conduct health surveillance. Both of these pieces of legislation recommend a
risk assessment approach, with training and information available for staff.
Same systems of work must be clearly identified.

COSHH Regulations 1999 recognise micro-organisms as biological agents. All
of this legislation requires that staff are able to make an informed choice
with regard to health surveillance.

The trust’s approach in deciding not to adopt a vaccination programme meant
that clear evidence would have needed to have been produced if the decision had
been challenged.

The DOH circular suggested only that NHS trusts considered vaccination. No
clear directive was issued.

Conclusion

This study presents an evaluation of the influenza virus and its impact on
health care workers. The report found that:

– When the general population gets influenza, a large percentage of
healthcare workers become infected

– There is a shortage of medical and ancillary staff

– There are implications surrounding bed availability, overloading and
closure of some accident and emergency departments

– There are shortages of intensive care and high dependency beds

– This has an impact on waiting lists for routine surgery. Government fines
of £2,000 per patient per week are imposed on NHS trusts for exceeding waiting
list targets.

The report highlights the complexity of managing this issue. The basis for
all management of Health and Safety is HSG65.

OH departments cannot prevent staff from contracting influenza and although
there are DOH guidelines for staff to be vaccinated there are moral and
financial implications to this

The literature research highlighted that vaccination of staff can prevent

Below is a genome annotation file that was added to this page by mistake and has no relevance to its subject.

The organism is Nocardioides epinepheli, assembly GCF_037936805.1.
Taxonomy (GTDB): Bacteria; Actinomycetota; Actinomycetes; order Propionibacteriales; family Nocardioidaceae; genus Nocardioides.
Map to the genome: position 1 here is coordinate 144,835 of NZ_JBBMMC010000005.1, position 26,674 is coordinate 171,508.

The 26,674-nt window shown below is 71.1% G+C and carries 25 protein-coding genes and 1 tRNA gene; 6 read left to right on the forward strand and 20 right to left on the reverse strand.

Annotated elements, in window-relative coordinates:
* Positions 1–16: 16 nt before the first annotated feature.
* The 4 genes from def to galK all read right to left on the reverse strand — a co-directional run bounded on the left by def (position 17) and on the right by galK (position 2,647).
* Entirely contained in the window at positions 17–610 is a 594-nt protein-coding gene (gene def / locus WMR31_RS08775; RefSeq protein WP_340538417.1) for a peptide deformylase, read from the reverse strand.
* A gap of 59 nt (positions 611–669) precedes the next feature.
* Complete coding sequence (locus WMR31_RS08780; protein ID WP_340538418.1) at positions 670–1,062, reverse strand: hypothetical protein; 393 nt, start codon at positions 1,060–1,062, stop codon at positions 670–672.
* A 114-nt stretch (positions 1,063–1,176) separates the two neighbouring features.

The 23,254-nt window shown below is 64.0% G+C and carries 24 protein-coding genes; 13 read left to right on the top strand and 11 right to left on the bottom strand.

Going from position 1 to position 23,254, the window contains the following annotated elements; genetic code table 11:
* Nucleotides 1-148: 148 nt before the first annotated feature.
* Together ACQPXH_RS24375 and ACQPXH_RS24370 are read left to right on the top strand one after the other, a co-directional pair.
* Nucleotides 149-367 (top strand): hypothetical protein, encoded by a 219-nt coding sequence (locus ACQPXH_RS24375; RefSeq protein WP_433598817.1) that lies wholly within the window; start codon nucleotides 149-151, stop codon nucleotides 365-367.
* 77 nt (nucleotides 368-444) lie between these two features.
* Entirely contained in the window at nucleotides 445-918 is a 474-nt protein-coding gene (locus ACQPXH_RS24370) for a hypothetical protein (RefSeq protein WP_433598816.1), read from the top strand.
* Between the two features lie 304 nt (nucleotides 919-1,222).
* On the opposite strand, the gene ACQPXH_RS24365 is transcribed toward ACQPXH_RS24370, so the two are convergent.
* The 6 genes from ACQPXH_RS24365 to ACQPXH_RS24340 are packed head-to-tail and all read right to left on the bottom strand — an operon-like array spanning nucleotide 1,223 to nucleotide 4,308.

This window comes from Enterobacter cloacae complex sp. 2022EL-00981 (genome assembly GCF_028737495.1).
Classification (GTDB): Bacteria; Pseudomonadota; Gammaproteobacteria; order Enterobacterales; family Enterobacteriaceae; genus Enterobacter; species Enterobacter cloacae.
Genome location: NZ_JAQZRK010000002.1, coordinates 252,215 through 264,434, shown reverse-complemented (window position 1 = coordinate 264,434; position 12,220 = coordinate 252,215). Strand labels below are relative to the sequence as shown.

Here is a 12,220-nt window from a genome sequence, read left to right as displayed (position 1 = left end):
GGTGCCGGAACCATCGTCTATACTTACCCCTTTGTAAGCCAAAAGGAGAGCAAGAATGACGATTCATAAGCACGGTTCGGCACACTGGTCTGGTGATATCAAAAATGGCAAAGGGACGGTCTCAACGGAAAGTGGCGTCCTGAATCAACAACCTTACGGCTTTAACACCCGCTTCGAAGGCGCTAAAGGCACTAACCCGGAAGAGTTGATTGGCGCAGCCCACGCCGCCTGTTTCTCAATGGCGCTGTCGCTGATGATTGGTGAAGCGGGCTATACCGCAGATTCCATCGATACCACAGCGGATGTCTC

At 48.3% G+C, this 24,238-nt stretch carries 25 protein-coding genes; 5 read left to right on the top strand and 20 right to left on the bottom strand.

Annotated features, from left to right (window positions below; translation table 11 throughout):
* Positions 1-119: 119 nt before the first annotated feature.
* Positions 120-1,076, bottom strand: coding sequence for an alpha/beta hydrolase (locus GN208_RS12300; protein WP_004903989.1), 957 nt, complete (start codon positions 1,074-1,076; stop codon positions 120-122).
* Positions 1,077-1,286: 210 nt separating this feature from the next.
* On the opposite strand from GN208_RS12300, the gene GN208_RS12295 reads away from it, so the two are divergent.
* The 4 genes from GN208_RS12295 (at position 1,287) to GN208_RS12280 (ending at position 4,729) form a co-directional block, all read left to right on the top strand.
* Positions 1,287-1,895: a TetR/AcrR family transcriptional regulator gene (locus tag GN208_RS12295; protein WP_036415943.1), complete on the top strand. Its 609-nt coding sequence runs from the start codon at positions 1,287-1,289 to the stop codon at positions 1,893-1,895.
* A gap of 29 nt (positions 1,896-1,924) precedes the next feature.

deaths among geriatric patients and those with chronic disease. However,
immunisation of NHS staff, is not necessarily efficient in protecting them.
Influenza may still be contracted and staff may feel guilty if absent from
duties. This will balance out any "feel-good" factors brought about
by immunisation. It will not improve health or produce a more efficient
workforce. Immunisation lasts for one year as the virus in its mutated form
keeps changing.

My own trust decided against vaccination of its workforce after discussion
with the OH service; it concluded that it was not necessary to vaccinate
otherwise healthy staff and no vaccination programme was adopted.

The Government confirmed an epidemic in January 2000. But from data
collected from the eastern region there was no evidence of this. The number of
new cases per week required for such status was never reached.

Action plan

The Government is investigating the possibility of extending vaccination of
the elderly and their carers and those with chronic disease in future years

My own trust will continue with health surveillance and management of
influenza in medical and ancillary staff. Risk assessments will be undertaken
each autumn to determine if new strategies need to be adopted.

Meanwhile the influenza virus still continues to claim lives and have the
potential to kill millions in its ever-changing form.

References

1. Royal College of Nursing (1992) Powerhouse for change, RCN: London, UK.